Navy Diver: Duties, Outlook and Requirements

Sep 22, 2019

Learn about the education and preparation needed to become a Navy diver. Get a quick view of the requirements as well as details about training, job duties and schooling information to find out if this is the career for you.

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Navy divers provide underwater support for missions as well as for construction and equipment maintenance projects. They are very well trained in the dive technology and techniques needed for their line of work. Navy divers must fulfill the requirements for joining the U.S. Navy and pass special tests to enter diver training.

Essential Information

Navy divers are military personnel who complete extensive and rigorous training in various dive techniques. They perform underwater duties ranging from routine ship maintenance to classified special operations support missions. To become a Navy diver, one must already be in the Navy or enlisted. Requirements to get into the Navy diver program include passing a timed physical fitness test involving swimming, running, and strength exercises. Recruited or already-enlisted sailors must also meet vision acuity requirements, meet age restrictions, and be eligible for a security clearance, in addition to earning acceptable Armed Services Vocational Aptitude Battery (ASVAB) test scores.

Required Education High school diploma or equivalent
Other Requirements Be already enlisted or recruited in the U.S. Navy; complete the Navy diver training program; meet other military requirements for the position
Projected Job Growth (2018-2028)* 7% for all commercial divers
Median Salary (2018)* $49,140 for commercial divers

Source: *U.S. Bureau of Labor Statistics.

Navy Diver Duties

Navy divers perform a variety of tasks and missions in underwater environments. They inspect, maintain, and repair a ship's hull, rudders, and propulsion screws. They salvage and recover sunken assets. Navy divers also support construction projects, for example, by performing underwater welding operations. Additionally, they participate in tactical missions, such as search and rescue efforts, harbor clearing operations, and diving support for special operations missions.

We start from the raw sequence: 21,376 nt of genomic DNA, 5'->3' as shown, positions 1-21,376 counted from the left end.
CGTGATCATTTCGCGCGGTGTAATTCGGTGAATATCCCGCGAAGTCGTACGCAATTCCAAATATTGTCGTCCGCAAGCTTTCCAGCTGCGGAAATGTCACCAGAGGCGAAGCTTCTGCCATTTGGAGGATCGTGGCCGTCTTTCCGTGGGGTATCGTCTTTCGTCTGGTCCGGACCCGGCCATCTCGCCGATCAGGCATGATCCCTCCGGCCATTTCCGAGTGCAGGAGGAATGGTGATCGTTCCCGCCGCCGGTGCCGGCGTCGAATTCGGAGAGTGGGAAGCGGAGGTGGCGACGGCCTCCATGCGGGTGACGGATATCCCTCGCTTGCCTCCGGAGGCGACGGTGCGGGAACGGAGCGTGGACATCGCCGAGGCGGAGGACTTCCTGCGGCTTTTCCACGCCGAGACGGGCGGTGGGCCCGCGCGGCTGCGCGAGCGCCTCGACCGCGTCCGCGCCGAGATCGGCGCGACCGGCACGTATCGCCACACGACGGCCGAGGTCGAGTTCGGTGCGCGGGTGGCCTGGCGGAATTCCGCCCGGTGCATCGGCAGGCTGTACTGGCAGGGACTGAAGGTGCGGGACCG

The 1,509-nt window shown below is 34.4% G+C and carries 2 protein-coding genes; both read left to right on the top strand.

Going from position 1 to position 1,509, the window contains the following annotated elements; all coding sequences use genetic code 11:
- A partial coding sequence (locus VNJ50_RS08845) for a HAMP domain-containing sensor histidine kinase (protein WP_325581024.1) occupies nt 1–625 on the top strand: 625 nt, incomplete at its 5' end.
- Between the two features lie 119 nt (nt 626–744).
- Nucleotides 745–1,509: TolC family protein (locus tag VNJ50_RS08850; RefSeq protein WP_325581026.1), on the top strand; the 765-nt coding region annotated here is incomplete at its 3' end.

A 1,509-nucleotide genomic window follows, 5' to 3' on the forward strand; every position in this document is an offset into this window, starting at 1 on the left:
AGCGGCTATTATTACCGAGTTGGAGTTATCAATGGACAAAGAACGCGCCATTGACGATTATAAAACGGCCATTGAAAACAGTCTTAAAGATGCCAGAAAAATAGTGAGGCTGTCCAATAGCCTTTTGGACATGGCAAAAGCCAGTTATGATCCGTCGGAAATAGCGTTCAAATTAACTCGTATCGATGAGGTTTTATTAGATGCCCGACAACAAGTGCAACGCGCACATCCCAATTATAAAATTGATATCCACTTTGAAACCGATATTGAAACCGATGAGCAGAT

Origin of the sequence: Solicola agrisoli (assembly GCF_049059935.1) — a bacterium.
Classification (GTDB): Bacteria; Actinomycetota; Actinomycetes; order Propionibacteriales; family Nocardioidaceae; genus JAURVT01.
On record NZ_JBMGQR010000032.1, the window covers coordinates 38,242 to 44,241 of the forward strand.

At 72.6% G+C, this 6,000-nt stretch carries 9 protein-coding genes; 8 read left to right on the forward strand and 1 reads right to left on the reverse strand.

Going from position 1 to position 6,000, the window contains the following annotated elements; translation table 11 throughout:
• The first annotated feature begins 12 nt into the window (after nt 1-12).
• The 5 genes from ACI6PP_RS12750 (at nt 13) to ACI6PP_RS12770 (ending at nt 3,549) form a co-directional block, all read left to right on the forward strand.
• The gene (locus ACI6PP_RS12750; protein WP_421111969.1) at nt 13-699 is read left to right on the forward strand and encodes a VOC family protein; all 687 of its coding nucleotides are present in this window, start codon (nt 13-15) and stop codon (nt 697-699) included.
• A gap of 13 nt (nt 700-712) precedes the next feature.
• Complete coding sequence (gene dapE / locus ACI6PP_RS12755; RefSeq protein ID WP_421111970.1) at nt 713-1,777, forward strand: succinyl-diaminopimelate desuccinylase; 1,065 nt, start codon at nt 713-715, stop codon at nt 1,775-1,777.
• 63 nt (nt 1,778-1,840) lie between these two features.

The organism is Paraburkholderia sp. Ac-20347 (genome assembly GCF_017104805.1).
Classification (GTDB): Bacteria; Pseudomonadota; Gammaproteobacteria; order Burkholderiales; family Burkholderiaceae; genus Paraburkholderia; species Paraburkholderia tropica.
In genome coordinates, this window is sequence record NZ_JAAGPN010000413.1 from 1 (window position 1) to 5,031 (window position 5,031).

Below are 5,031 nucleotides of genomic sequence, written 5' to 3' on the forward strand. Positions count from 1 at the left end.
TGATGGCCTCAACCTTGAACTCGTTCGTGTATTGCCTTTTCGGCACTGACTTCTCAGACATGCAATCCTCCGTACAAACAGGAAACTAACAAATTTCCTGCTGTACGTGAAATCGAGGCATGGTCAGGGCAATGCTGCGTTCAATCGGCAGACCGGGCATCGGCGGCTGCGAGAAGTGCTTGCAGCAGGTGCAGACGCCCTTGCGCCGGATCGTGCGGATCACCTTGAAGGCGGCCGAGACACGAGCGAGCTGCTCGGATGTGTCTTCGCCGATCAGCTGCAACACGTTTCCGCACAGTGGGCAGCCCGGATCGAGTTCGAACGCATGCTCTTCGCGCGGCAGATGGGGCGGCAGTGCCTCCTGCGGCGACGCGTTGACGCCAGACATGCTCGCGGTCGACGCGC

Navy divers typically use SCUBA, surface-supplied-air, mixed gas, and saturation diving methods. Navy divers might conduct operations anywhere in the world, including tropical environments and extreme cold water locations. Assignments might require divers to be deployed for extended periods.

Navy Diver Training

Initial Navy diver training includes a Diver Preparation Course that focuses on basic electrical and engineering subjects. This is followed by Second Class Dive School at the Naval Diving and Salvage Training Center (NDSTC) in Panama City, Florida. Graduation from this school is followed by an assignment to a fleet unit, where additional training takes place, such as Diving Medical Technician and Diving Medical Officer.

Employment Outlook

The U.S. Navy provides divers with a career path that includes advanced levels of dive training and promotions, including First Class Diver and Master Diver. This career path enables qualified Navy divers to pursue careers in the Navy until retirement. Navy divers might qualify for enlistment bonuses, dive pay, special duty pay, and sea pay, in addition to their normal salaries. Naval divers with a college degree might advance to officer positions.

Alternatively, some Navy divers might seek civilian employment as commercial divers after completing their Navy obligations. The U.S. Bureau of Labor Statistics (BLS) reported that employment options for commercial divers include working on oil rigs or for shipyards. They might maintain infrastructure, such as port facilities, dams, and bridges. During the 2018-2028 decade, the BLS predicted that job opportunities for commercial divers would increase by 7%. The BLS reported that the median salary for commercial divers was $49,140 in 2018.

Navy divers must undergo intense physical and technical training in three phases, including the initial dive training, followed by the second class training and then specialty training. After leaving the Navy, divers might seek commercial employment, maintaining infrastructure at port facilities or working on oil rigs, for instance. Commercial diving jobs are expected to growth at a faster than average pace through 2028.

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